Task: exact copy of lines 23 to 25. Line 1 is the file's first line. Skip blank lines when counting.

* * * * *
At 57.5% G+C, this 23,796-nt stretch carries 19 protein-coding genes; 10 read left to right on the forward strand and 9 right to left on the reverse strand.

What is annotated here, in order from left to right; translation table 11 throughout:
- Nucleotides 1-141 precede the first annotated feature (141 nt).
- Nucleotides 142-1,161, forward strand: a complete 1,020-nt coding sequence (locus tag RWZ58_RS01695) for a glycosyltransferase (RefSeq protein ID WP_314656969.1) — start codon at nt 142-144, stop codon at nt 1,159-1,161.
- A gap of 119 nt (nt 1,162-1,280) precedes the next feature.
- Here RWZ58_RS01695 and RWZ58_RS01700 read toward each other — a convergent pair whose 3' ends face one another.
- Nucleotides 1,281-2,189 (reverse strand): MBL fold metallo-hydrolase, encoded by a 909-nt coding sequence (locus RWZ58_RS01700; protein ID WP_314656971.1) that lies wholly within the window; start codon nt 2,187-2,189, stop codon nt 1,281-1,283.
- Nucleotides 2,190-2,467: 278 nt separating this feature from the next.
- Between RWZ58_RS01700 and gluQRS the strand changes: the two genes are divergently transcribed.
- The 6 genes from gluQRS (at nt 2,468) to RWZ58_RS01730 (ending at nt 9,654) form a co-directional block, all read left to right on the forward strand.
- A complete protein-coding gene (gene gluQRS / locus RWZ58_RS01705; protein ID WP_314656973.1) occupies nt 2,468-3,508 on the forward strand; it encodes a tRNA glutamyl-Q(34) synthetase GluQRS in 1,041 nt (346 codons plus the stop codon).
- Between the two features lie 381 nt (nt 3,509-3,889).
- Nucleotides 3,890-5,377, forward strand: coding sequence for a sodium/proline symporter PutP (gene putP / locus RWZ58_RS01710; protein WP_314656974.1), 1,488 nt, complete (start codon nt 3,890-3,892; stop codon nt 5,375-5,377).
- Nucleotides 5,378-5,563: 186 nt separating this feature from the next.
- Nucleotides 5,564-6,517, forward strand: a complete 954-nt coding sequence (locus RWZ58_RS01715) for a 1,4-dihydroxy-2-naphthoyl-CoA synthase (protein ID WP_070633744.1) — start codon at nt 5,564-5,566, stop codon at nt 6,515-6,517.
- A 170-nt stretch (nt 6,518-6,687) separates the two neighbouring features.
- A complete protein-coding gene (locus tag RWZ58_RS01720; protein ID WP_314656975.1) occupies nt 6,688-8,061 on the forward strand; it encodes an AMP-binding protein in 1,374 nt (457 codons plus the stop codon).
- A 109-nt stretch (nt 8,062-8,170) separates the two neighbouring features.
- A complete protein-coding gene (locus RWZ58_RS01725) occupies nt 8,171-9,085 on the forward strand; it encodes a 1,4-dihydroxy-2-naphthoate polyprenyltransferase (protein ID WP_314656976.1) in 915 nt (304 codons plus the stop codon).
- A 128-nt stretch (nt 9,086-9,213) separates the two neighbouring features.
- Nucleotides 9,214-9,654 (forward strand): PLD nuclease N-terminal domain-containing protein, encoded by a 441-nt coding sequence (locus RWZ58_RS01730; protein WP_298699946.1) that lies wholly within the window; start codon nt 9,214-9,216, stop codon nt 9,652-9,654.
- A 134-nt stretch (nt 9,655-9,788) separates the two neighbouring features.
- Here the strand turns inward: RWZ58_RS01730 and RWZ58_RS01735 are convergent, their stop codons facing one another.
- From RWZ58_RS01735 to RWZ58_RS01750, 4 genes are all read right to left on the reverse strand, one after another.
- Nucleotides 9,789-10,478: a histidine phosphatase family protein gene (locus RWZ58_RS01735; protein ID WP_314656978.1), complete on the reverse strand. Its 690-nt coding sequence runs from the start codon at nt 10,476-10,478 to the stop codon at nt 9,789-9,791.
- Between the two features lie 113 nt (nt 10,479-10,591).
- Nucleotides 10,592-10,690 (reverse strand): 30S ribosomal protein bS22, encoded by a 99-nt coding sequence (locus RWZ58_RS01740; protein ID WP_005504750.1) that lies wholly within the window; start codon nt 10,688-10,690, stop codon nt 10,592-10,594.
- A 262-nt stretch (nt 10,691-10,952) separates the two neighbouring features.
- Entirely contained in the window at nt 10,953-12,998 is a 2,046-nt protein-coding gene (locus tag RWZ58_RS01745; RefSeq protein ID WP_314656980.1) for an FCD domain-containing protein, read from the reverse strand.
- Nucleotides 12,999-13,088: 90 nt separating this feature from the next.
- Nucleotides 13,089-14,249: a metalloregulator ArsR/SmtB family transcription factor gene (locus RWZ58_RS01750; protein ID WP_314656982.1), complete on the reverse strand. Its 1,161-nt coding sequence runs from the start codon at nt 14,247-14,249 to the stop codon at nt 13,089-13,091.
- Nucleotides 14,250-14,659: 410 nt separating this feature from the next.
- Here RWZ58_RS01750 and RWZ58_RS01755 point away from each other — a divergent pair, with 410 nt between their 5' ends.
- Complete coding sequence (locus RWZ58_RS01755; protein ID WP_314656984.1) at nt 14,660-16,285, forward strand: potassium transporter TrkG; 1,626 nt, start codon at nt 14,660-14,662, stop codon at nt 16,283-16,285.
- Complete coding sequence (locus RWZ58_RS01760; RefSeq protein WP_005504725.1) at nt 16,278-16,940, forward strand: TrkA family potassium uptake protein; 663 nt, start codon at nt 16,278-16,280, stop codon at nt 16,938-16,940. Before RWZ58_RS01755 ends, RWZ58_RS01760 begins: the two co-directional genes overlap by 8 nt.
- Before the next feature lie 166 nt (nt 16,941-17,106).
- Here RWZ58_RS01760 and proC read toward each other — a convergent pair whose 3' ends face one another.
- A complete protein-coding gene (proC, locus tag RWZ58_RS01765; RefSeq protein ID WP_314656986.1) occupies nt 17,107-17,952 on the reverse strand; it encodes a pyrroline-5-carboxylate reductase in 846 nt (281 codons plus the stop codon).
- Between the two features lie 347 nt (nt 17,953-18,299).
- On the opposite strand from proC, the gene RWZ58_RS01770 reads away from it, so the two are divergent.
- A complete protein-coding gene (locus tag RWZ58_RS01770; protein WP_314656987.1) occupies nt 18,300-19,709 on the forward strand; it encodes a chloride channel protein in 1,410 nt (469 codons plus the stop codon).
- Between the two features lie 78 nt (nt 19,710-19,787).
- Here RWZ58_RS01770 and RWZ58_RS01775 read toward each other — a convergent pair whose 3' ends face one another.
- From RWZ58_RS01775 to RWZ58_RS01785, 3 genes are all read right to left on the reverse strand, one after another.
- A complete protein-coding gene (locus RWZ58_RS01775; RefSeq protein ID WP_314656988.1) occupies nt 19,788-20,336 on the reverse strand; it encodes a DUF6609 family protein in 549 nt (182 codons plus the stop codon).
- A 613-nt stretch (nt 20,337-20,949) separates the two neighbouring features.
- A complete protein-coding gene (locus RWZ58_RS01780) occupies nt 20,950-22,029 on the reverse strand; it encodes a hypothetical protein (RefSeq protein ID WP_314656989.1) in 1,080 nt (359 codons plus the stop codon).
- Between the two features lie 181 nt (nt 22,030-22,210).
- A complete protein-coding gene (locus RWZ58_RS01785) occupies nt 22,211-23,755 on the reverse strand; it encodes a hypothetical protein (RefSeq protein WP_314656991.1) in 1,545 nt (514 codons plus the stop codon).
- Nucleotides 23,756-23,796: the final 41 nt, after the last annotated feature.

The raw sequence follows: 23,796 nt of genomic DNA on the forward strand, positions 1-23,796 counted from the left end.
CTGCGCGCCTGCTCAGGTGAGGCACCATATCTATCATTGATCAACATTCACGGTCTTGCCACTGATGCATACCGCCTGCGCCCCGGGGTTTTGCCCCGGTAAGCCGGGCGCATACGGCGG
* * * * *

- Here the strand turns inward: RWZ58_RS01730 and RWZ58_RS01735 are convergent, their stop codons facing one another.
- From RWZ58_RS01735 to RWZ58_RS01750, 4 genes are all read right to left on the reverse strand, one after another.
- Nucleotides 9,789-10,478: a histidine phosphatase family protein gene (locus RWZ58_RS01735; protein ID WP_314656978.1), complete on the reverse strand. Its 690-nt coding sequence runs from the start codon at nt 10,476-10,478 to the stop codon at nt 9,789-9,791.